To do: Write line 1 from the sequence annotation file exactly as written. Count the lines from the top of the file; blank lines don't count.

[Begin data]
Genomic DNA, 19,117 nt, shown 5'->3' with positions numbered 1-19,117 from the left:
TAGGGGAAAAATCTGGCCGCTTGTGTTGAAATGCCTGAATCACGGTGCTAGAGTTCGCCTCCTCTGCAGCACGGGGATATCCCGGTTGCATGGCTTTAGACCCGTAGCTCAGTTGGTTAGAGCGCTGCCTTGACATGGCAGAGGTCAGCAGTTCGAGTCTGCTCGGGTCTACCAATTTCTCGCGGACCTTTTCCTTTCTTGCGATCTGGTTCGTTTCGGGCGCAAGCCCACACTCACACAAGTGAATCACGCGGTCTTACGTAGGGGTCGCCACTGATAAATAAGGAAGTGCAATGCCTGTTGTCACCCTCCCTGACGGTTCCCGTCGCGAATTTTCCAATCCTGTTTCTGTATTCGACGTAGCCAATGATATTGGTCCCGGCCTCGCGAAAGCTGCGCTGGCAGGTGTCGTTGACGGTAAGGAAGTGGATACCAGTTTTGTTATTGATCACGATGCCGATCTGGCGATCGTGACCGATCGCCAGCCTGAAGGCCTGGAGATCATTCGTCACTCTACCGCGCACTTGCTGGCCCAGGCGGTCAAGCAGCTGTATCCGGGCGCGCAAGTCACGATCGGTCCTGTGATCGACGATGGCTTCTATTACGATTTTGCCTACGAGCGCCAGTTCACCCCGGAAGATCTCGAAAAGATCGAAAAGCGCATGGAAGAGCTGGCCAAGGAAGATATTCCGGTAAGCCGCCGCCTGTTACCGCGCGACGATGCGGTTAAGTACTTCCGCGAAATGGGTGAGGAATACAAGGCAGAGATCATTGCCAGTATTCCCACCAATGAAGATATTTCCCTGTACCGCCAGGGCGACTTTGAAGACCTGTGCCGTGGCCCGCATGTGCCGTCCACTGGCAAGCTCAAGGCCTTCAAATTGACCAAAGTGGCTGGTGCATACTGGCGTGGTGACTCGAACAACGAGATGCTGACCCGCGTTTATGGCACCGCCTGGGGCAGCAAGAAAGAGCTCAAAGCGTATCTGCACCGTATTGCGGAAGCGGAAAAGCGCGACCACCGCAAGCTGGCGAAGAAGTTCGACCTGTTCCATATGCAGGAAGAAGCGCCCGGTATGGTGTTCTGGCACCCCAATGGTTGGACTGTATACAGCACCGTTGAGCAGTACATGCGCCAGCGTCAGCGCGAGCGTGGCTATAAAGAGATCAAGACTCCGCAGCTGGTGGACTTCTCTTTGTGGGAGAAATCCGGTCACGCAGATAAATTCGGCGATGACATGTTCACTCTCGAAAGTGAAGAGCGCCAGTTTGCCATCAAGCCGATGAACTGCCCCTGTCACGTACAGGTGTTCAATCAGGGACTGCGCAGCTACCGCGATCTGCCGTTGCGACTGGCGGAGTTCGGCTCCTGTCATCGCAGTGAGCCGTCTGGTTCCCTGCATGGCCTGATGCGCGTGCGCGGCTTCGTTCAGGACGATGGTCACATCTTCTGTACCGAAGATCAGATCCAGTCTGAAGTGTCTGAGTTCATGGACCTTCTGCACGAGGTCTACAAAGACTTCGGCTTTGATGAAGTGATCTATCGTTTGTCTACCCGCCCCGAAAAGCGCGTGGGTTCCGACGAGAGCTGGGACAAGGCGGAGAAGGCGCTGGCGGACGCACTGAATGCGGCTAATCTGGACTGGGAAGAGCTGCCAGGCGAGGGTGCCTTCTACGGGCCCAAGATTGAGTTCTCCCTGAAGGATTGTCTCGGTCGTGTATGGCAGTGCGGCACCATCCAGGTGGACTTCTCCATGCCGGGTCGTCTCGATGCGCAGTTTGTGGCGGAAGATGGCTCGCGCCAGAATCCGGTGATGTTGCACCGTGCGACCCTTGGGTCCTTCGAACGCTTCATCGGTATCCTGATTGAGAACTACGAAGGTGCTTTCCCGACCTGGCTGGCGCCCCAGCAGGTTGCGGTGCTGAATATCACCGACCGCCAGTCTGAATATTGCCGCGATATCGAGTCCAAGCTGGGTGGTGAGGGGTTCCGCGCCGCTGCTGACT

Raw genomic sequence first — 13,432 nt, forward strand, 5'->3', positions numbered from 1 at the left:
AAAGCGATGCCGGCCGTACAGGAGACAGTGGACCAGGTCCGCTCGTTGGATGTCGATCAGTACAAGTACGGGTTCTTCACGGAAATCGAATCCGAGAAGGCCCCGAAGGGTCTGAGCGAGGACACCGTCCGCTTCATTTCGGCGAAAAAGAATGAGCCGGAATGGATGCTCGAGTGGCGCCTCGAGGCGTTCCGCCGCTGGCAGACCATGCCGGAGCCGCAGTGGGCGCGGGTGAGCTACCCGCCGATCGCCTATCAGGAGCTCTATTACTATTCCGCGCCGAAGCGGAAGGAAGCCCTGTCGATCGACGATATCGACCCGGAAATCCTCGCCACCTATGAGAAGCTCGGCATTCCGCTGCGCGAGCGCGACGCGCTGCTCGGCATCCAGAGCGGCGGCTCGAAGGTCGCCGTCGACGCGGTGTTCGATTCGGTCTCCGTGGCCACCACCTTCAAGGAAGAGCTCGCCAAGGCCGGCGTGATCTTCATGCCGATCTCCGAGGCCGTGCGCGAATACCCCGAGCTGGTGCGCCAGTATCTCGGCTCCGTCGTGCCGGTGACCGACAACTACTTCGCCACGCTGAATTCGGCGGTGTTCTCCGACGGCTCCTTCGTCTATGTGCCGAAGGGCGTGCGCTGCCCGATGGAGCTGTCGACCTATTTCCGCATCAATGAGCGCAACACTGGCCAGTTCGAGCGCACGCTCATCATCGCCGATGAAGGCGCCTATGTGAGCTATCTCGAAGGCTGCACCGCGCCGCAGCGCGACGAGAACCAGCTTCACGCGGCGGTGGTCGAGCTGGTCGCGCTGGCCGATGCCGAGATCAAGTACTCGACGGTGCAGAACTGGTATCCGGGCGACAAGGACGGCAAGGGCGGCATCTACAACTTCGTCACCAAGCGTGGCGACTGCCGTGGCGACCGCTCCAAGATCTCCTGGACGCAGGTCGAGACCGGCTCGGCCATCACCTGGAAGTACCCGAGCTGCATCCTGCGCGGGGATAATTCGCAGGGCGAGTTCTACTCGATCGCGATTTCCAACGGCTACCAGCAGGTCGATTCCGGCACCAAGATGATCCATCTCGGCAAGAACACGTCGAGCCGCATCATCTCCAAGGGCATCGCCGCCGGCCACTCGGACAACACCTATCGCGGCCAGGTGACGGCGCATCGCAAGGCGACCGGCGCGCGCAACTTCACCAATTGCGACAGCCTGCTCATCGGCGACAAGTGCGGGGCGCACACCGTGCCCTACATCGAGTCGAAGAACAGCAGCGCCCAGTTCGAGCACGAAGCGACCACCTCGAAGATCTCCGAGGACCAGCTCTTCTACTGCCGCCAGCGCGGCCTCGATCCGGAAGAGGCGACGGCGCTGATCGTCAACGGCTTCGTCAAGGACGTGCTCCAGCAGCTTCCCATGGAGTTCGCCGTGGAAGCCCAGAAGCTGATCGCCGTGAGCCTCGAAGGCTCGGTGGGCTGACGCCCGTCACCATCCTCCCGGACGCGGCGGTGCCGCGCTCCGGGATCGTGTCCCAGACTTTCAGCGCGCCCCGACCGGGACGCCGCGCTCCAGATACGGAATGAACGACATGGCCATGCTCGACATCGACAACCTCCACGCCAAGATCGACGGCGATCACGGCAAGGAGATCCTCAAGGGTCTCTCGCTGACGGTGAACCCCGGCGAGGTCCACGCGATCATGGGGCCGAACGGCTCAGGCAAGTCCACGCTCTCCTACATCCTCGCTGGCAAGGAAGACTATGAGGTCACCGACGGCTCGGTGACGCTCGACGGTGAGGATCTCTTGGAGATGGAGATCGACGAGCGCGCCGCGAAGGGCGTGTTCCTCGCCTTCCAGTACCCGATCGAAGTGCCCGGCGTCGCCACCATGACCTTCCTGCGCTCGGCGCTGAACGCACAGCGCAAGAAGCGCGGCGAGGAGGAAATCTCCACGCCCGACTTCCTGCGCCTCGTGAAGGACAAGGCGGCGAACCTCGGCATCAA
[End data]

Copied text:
Genomic DNA, 19,117 nt, shown 5'->3' with positions numbered 1-19,117 from the left: